Thursday, March 03, 2005

Bush Doctrine and Peace in the Middle East

For 18 months leading up to the recent presidential election, the liberal establishment has force fed our great nation with a steady diet of anti-Bush propaganda. The cornerstone of the liberal message, of course, related to Bush's ill-advised invasion of Iraq. Bush has been labeled an incompetent neocon. He has been labeled a terrorist. He has been accused of escalating Mid East tensions, and is considered to be the oppressor of millions of Arabs.

Can these neo-liberal messages be reconciled with the facts? 25 million Iraqis are now free, and 8 million citizens recently voted for their new government representatives. Afghanistan is no longer an incubator for Al Qaeda terrorists. Usama Bin Laden seems to have been neutered, as he's currently cowering somewhere in a cave, unable to lead his Jihad against Christianity and Judaism. Libya has made a 180 degree turn with respect to their state sponsorship of terrorism. Pakistan is an ally in the war on terror. Every one of these major accomplishments are the direct result of the Bush Doctrine.

But taking a closer look at the results of the Bush Doctrine, we can see that the second order effects may even be greater than our primary accomplishments. For example, Egypt has now planned elections for later this year. We won't pretend that Mubarak is fully embracing democracy, as Mubarak originally stated that opposition candidates would not be on the ballot. But due in part to pressure from the Bush administration, the Egyptian president reversed course and ordered a constitutional change to allow for opposition candidates to be put on the ballot. In addition, small groups of Egyptians are emboldened enough to demonstrate, which is forbidden in Egypt.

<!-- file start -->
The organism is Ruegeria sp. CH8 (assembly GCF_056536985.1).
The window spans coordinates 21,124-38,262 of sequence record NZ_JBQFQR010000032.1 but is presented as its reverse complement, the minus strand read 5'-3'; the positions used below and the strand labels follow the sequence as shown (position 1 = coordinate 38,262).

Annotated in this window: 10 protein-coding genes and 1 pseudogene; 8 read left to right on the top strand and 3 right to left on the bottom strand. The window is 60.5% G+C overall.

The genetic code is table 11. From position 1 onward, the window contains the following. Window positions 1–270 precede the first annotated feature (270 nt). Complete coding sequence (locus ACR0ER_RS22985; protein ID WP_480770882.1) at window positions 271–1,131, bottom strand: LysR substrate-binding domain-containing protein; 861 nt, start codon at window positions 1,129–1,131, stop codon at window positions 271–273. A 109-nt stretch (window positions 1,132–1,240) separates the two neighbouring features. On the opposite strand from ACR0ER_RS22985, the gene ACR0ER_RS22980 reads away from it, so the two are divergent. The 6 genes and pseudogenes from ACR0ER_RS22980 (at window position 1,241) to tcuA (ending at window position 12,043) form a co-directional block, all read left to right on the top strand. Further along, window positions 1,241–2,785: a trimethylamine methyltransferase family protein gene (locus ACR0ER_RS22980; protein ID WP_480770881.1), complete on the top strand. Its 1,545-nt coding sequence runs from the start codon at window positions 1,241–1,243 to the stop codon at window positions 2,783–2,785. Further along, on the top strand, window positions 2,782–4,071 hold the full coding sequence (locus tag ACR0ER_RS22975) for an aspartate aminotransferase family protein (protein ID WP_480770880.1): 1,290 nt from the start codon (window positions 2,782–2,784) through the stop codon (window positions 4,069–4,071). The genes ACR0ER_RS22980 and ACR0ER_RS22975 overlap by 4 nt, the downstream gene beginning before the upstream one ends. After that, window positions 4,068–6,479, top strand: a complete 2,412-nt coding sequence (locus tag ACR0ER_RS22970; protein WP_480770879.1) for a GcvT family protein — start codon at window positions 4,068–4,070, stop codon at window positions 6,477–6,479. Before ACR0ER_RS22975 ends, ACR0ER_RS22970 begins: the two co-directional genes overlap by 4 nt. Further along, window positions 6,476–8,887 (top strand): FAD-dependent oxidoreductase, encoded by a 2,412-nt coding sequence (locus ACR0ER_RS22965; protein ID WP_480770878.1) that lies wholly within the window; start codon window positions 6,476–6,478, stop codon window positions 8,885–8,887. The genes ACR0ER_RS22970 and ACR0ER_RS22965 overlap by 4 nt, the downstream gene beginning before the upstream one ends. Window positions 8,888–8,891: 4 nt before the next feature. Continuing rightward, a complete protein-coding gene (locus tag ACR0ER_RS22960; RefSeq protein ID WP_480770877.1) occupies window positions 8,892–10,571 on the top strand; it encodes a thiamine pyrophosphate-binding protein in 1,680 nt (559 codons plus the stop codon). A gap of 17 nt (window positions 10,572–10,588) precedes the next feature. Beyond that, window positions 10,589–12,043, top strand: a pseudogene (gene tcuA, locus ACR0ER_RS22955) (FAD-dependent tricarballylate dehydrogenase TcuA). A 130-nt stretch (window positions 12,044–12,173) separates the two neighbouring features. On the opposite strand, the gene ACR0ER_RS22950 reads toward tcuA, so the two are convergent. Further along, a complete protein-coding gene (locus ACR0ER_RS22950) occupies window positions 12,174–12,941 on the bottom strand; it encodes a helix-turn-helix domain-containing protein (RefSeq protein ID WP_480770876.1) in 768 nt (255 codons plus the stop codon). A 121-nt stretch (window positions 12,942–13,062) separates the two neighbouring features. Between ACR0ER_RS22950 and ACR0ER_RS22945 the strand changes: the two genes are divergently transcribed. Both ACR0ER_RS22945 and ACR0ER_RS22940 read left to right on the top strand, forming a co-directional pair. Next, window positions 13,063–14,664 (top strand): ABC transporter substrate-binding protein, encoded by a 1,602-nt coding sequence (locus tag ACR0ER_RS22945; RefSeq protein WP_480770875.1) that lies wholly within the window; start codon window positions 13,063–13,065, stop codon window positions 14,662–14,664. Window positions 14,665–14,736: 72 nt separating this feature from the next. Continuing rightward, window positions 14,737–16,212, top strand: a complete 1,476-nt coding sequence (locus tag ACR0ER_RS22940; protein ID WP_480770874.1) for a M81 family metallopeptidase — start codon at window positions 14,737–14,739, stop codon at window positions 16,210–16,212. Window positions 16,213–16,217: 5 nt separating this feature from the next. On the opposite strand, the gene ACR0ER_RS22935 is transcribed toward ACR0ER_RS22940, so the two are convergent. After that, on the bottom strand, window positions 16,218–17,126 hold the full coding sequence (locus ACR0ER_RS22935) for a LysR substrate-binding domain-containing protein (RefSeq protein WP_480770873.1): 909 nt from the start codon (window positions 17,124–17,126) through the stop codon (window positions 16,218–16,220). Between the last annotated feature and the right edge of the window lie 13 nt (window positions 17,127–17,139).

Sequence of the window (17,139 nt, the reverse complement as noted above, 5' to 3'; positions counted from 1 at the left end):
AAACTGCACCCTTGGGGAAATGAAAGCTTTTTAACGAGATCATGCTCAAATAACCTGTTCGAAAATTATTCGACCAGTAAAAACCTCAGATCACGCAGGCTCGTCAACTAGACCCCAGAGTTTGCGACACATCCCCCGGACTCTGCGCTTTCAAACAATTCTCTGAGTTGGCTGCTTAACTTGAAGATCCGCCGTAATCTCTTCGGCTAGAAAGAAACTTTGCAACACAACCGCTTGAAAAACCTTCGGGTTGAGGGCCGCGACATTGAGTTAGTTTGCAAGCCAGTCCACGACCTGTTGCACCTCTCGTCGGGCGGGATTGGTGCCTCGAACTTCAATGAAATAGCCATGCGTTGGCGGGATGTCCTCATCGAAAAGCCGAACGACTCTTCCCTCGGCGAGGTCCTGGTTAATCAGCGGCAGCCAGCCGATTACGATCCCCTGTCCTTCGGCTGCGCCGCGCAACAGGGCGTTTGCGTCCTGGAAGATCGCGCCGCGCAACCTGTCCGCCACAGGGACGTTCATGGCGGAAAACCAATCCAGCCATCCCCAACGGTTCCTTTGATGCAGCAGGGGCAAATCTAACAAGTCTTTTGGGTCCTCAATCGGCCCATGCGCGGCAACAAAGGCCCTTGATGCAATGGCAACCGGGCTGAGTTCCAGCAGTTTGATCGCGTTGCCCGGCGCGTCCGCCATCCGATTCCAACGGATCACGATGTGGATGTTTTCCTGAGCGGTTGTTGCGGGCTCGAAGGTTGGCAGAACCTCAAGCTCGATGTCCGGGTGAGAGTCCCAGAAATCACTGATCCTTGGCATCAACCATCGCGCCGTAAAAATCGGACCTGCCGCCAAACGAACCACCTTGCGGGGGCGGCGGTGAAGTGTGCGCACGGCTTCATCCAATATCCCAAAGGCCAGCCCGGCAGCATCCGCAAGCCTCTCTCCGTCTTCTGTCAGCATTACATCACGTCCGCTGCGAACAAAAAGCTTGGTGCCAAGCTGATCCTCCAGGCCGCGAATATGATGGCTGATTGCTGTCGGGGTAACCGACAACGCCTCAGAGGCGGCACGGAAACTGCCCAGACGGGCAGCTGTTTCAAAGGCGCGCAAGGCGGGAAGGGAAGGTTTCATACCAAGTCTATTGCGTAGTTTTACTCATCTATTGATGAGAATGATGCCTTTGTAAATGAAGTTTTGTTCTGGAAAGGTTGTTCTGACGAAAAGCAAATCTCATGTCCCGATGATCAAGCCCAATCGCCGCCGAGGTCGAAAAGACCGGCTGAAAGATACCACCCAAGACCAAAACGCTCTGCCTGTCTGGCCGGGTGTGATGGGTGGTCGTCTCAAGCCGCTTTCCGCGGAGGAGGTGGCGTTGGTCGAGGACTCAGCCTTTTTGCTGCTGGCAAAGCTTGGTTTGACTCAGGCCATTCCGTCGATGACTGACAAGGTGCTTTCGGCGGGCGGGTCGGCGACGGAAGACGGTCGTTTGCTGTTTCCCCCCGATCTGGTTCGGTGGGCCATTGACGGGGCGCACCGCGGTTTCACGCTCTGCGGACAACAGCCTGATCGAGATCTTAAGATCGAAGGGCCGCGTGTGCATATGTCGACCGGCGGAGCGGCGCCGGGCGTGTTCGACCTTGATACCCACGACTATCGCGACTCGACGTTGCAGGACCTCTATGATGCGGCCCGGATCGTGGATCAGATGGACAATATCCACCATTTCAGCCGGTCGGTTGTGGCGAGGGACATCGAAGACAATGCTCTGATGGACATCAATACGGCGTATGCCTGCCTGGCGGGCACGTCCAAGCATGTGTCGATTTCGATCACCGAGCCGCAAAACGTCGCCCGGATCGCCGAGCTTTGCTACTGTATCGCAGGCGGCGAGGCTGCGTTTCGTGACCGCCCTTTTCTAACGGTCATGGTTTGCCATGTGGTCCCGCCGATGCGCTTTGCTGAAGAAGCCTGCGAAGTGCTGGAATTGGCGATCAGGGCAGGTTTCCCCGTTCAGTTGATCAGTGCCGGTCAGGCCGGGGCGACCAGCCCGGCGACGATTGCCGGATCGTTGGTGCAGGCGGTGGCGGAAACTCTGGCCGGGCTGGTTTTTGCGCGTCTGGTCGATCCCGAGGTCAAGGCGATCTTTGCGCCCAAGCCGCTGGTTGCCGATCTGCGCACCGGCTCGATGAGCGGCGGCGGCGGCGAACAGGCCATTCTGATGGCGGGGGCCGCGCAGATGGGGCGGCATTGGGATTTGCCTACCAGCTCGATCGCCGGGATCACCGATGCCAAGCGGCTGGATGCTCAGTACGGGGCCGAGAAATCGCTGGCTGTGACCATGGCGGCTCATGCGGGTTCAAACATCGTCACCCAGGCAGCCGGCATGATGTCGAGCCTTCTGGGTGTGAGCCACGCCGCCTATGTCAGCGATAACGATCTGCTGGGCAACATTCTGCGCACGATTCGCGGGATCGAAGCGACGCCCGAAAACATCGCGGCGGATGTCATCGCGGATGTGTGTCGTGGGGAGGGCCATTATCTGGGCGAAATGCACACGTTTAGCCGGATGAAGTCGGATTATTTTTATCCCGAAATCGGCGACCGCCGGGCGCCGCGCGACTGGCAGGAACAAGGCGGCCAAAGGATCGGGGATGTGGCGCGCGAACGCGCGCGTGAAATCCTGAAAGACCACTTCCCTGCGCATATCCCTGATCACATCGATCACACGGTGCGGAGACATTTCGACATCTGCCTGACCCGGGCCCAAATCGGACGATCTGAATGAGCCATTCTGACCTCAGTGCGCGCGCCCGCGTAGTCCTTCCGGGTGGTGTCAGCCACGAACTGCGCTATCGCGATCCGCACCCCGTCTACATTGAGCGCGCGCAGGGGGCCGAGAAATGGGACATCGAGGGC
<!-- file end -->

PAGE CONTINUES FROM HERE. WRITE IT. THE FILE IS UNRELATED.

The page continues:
While Egypt's path towards democracy is just beginning, it is now clear that Lebanon is a major victory of the Bush Doctrine. We've all seen images of thousands of Lebanese Muslim, Druse, and Christians demonstrating together. We've heard the story of the mass resignation of Syria's puppet regime in Lebanaon. But is it fair to attribute these dramatic events to the Bush Doctrine? Let's listen to the words of Walid Jumblatt, who is the major opposition leader in Lebanon:
    "It's strange for me to say it, but this process of change has started because of the American invasion of Iraq. I was cynical about Iraq. But when I saw the Iraqi people voting three weeks ago, 8 million of them, it was the start of a new Arab world. The Syrian people, the Egyptian people, all say that something is changing. The Berlin Wall has fallen. We can see it."

Is this what Theresa Heinz-Kerry considers "4 more years of hell"? Does Nancy Pelosi view these dramatic events as a by-product of incompetence in the Oval Office? Does Michael Moore believe that the policies of a liar could yield such dramatic results? As history unfolds before our eyes, as voices of freedom are heard for the first time, and as oppressive regimes fall one by one, there can be little doubt that with respect to US foreign policy, the left is wrong and the right is right.

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